Thiol reactive PN10214, MAL-dPEG®4-NHS ester
Figure 1: Thiol reactive crosslinker PN10214, one of Quanta BioDesign's most popular PEGylation reagents, has a thiol reactive maleimide group on one end and an amine reactive NHS ester on the other end of a tetraethylene glycol linker.


Quanta BioDesign also offers this product with dPEG®2, dPEG®6, dPEG®8, dPEG®12, dPEG®24, and longer dPEG® linkers. You can view them all on our website. They are listed below in this post.  Another version of this product is PN10551, where the NHS ester is replaced by the 2,3,5,6-tetrafluorophenyl (TFP) ester. In-house research by Quanta BioDesign, Ltd., demonstrates that the TFP ester is much less susceptible than the NHS ester to hydrolysis.


2. Pyridyl disulfide crosslinkers

Quanta BioDesign also offers pyridyl disulfide (SPDP) bioconjugation crosslinkers (see also here), and with these, the thiol reacts with the SPDP moiety to produce a new disulfide bond, as illustrated in Reaction 1. Pyridine-2-thione is generated, but it cannot react with any remaining SPDP crosslinker because it does not contain a thiol (3, 4). If desired, the newly-formed disulfide bond can be cleaved with a reducing agent. It can also be oxidized back to the disulfide bond, which provides a flexibility not available with the maleimide crosslinkers. Like the maleimides, the SPDP crosslinkers are also offered as the NHS and TFP esters.


The thiol reactive pyridyl disulfide (SPDP) group is used in bioconjugation.
Reaction Scheme for the thiol reactive pyridyl disulfide (SPDP) group in bioconjugation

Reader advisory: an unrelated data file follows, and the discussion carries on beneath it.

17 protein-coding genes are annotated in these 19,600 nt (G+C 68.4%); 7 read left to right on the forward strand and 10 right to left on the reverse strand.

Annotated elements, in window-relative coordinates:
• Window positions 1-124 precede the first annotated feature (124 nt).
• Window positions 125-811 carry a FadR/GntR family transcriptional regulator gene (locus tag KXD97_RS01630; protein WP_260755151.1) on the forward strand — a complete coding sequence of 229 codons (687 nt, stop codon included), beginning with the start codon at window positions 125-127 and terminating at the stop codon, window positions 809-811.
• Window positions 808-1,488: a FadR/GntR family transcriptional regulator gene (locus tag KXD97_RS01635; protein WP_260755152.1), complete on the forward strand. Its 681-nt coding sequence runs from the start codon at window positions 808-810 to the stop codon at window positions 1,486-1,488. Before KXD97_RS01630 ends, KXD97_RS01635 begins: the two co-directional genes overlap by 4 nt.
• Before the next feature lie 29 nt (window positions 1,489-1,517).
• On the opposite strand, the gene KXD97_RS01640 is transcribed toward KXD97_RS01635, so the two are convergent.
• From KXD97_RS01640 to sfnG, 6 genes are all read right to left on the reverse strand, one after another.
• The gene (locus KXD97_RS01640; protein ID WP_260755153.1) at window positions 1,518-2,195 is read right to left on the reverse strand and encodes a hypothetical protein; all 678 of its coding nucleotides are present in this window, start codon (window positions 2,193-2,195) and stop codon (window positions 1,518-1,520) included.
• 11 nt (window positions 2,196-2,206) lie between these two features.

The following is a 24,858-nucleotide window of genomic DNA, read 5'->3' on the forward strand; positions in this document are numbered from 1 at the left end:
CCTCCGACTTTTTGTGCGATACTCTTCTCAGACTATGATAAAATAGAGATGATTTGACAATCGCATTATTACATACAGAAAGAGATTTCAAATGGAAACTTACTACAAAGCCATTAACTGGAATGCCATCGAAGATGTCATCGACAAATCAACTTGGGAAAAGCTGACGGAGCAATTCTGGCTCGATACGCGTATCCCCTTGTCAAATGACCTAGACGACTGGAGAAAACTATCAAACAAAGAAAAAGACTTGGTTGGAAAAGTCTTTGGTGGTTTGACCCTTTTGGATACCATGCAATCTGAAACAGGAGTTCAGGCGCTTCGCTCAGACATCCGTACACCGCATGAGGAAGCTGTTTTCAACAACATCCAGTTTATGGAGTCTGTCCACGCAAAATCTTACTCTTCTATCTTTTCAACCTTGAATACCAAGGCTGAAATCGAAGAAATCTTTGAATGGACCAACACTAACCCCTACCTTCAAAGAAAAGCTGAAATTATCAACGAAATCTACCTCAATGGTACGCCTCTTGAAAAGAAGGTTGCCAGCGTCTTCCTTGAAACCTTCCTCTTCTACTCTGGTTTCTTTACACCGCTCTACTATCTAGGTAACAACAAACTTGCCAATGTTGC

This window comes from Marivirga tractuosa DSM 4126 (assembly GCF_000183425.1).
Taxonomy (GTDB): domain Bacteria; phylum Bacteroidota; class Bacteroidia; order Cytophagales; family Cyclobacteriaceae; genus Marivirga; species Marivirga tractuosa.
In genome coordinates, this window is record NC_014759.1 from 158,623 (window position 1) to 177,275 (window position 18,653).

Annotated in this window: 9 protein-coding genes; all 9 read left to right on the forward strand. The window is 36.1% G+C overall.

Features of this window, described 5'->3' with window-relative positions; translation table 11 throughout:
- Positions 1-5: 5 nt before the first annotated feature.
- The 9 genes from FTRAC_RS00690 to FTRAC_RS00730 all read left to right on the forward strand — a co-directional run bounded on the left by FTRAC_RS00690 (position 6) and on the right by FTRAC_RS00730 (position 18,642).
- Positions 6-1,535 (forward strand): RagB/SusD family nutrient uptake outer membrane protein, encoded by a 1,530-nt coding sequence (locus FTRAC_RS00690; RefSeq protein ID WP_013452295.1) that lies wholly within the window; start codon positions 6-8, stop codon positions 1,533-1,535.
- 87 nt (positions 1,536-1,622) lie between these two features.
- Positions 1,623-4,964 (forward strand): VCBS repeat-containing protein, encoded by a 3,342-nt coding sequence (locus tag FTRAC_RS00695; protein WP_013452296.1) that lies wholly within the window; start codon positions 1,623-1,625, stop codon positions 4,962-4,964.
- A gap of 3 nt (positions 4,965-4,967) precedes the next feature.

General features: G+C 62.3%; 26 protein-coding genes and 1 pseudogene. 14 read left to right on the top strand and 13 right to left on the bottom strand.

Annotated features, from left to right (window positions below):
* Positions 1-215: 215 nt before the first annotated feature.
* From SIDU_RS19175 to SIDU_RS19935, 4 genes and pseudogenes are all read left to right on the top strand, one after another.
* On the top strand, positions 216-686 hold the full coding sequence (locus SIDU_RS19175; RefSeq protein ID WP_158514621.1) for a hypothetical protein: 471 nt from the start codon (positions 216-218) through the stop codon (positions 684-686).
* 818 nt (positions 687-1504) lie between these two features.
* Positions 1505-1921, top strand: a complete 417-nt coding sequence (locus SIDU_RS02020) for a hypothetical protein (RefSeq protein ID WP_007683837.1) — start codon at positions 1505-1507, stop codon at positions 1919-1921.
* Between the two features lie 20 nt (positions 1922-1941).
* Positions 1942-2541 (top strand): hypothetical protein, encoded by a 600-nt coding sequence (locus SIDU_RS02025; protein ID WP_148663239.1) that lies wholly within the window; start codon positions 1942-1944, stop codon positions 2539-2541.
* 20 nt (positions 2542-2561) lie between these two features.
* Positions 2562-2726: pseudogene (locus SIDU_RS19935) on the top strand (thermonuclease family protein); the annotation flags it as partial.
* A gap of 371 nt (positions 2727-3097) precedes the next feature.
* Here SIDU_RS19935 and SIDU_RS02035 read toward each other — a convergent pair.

Thiol reactive crosslinkers are available now from Quanta BioDesign

Both the maleimide and SPDP crosslinkers with dPEG® are available from Quanta BioDesign with a variety of PEG spacer lengths, ranging from four to twenty-four ethylene oxide units (and in some cases, even longer) Whatever the length and functionality you need for your thiol reactive crosslinking PEGylation reagent, Quanta BioDesign can provide it for you. If you do not see what you want in our catalog, contact us about a custom synthesis. We can provide you with what you are looking for.



1.  Hermanson, Greg T. Bioconjugate Techniques, 3rd Edition. Waltham, MA: Elsevier (Academic Press), copyright 2013, 1146 pages. (A copy of the 2nd edition of Greg's phenomenal work is available from Quanta BioDesign, Ltd., for $75 plus shipping, or for free with any order of $500 or more, excluding tax and shipping. Look here for more details.)

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2.  Smyth, Derek G., Blumenfeld, O. O., and Konigsberg, W. Reactions of N-ethylmaleimide with peptides and amino acids. Biochem J. (1964), 91, 589-595.

Click here to return to the text.

3.  Carlsson, J., Håkan, D., and Axén, R. Protein thiolation and reversible protein-protein conjugation. Biochem J. (1978), 173, 723-737.

Click here to return to the text.

4.  Myers, D. A., Murdoch, W. J., and Villemez, C. L. Protein-peptide conjugation by a two-phase reaction, Biochem J. (1985), 227(1), 343.

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Additional Products from Quanta BioDesign, Ltd.

MAL-dPEG®2-NHS ester

MAL-dPEG®4-NHS ester

MAL-dPEG®6-NHS ester

MAL-dPEG®8-NHS ester

MAL-dPEG®12-NHS ester

MAL-dPEG®24-NHS ester

Please call or email us and ask about our MAL-dPEG®x-TFP ester derivatives. If you want a longer length dPEG® spacer than you see here, please call or email us about that also. We will be glad to discuss them with you!

Dan Dawson, M.S. received his BS in Chemistry from the University of Indianapolis in 2006, and his M.S. in Organic Chemistry from the University of Michigan in 2008. Dan is a Process Development Chemist involved in process development and scale-up activities. You can connect with Dan on LinkedIn at